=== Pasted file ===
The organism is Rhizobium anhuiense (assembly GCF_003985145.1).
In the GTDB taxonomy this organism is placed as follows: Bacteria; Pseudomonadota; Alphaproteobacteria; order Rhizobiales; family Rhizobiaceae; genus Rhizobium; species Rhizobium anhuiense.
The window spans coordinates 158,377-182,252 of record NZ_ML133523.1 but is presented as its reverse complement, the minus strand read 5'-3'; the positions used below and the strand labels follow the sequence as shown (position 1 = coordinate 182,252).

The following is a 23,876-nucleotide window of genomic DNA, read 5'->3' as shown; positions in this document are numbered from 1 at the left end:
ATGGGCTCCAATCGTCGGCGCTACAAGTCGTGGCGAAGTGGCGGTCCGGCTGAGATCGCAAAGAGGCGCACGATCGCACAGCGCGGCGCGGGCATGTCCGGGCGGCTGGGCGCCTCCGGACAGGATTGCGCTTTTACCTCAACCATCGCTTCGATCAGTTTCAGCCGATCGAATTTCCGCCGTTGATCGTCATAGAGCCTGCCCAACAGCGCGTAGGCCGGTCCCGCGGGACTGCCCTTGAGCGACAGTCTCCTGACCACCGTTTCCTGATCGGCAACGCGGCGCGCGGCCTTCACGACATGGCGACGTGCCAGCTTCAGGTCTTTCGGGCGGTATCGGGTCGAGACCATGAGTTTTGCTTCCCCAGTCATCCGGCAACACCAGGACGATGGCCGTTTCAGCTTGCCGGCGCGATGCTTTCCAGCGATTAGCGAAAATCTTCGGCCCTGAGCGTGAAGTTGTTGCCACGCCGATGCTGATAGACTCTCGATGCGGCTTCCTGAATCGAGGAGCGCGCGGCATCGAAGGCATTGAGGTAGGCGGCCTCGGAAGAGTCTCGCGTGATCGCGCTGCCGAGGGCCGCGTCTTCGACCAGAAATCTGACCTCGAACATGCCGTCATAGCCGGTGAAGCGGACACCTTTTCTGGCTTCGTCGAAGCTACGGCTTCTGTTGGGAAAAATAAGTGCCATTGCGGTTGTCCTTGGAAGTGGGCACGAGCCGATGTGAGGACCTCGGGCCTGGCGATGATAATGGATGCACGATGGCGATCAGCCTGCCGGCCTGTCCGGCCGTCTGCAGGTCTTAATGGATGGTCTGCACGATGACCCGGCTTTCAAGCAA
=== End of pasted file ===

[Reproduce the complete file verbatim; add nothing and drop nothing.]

The organism is Rhizobium anhuiense (assembly GCF_003985145.1).
In the GTDB taxonomy this organism is placed as follows: Bacteria; Pseudomonadota; Alphaproteobacteria; order Rhizobiales; family Rhizobiaceae; genus Rhizobium; species Rhizobium anhuiense.
The window spans coordinates 158,377-182,252 of record NZ_ML133523.1 but is presented as its reverse complement, the minus strand read 5'-3'; the positions used below and the strand labels follow the sequence as shown (position 1 = coordinate 182,252).

The following is a 23,876-nucleotide window of genomic DNA, read 5'->3' as shown; positions in this document are numbered from 1 at the left end:
ATGGGCTCCAATCGTCGGCGCTACAAGTCGTGGCGAAGTGGCGGTCCGGCTGAGATCGCAAAGAGGCGCACGATCGCACAGCGCGGCGCGGGCATGTCCGGGCGGCTGGGCGCCTCCGGACAGGATTGCGCTTTTACCTCAACCATCGCTTCGATCAGTTTCAGCCGATCGAATTTCCGCCGTTGATCGTCATAGAGCCTGCCCAACAGCGCGTAGGCCGGTCCCGCGGGACTGCCCTTGAGCGACAGTCTCCTGACCACCGTTTCCTGATCGGCAACGCGGCGCGCGGCCTTCACGACATGGCGACGTGCCAGCTTCAGGTCTTTCGGGCGGTATCGGGTCGAGACCATGAGTTTTGCTTCCCCAGTCATCCGGCAACACCAGGACGATGGCCGTTTCAGCTTGCCGGCGCGATGCTTTCCAGCGATTAGCGAAAATCTTCGGCCCTGAGCGTGAAGTTGTTGCCACGCCGATGCTGATAGACTCTCGATGCGGCTTCCTGAATCGAGGAGCGCGCGGCATCGAAGGCATTGAGGTAGGCGGCCTCGGAAGAGTCTCGCGTGATCGCGCTGCCGAGGGCCGCGTCTTCGACCAGAAATCTGACCTCGAACATGCCGTCATAGCCGGTGAAGCGGACACCTTTTCTGGCTTCGTCGAAGCTACGGCTTCTGTTGGGAAAAATAAGTGCCATTGCGGTTGTCCTTGGAAGTGGGCACGAGCCGATGTGAGGACCTCGGGCCTGGCGATGATAATGGATGCACGATGGCGATCAGCCTGCCGGCCTGTCCGGCCGTCTGCAGGTCTTAATGGATGGTCTGCACGATGACCCGGCTTTCAAGCAA